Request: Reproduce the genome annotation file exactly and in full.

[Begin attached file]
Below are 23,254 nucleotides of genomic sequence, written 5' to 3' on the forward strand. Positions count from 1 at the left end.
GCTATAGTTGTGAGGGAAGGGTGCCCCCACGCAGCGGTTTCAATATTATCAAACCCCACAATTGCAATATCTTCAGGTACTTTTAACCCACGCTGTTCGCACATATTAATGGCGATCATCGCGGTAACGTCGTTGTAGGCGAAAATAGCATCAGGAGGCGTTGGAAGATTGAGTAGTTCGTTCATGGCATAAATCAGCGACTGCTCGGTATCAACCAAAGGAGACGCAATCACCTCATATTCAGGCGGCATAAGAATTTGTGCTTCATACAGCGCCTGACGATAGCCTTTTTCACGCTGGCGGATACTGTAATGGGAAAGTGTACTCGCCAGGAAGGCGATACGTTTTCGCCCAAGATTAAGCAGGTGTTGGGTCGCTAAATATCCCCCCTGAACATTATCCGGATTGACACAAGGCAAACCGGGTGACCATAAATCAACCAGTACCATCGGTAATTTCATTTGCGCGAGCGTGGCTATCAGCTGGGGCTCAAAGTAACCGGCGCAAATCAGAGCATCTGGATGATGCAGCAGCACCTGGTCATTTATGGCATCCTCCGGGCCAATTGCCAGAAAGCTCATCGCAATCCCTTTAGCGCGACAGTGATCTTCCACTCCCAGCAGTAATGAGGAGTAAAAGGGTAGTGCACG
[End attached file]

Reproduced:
Below are 23,254 nucleotides of genomic sequence, written 5' to 3' on the forward strand. Positions count from 1 at the left end.
GCTATAGTTGTGAGGGAAGGGTGCCCCCACGCAGCGGTTTCAATATTATCAAACCCCACAATTGCAATATCTTCAGGTACTTTTAACCCACGCTGTTCGCACATATTAATGGCGATCATCGCGGTAACGTCGTTGTAGGCGAAAATAGCATCAGGAGGCGTTGGAAGATTGAGTAGTTCGTTCATGGCATAAATCAGCGACTGCTCGGTATCAACCAAAGGAGACGCAATCACCTCATATTCAGGCGGCATAAGAATTTGTGCTTCATACAGCGCCTGACGATAGCCTTTTTCACGCTGGCGGATACTGTAATGGGAAAGTGTACTCGCCAGGAAGGCGATACGTTTTCGCCCAAGATTAAGCAGGTGTTGGGTCGCTAAATATCCCCCCTGAACATTATCCGGATTGACACAAGGCAAACCGGGTGACCATAAATCAACCAGTACCATCGGTAATTTCATTTGCGCGAGCGTGGCTATCAGCTGGGGCTCAAAGTAACCGGCGCAAATCAGAGCATCTGGATGATGCAGCAGCACCTGGTCATTTATGGCATCCTCCGGGCCAATTGCCAGAAAGCTCATCGCAATCCCTTTAGCGCGACAGTGATCTTCCACTCCCAGCAGTAATGAGGAGTAAAAGGGTAGTGCACG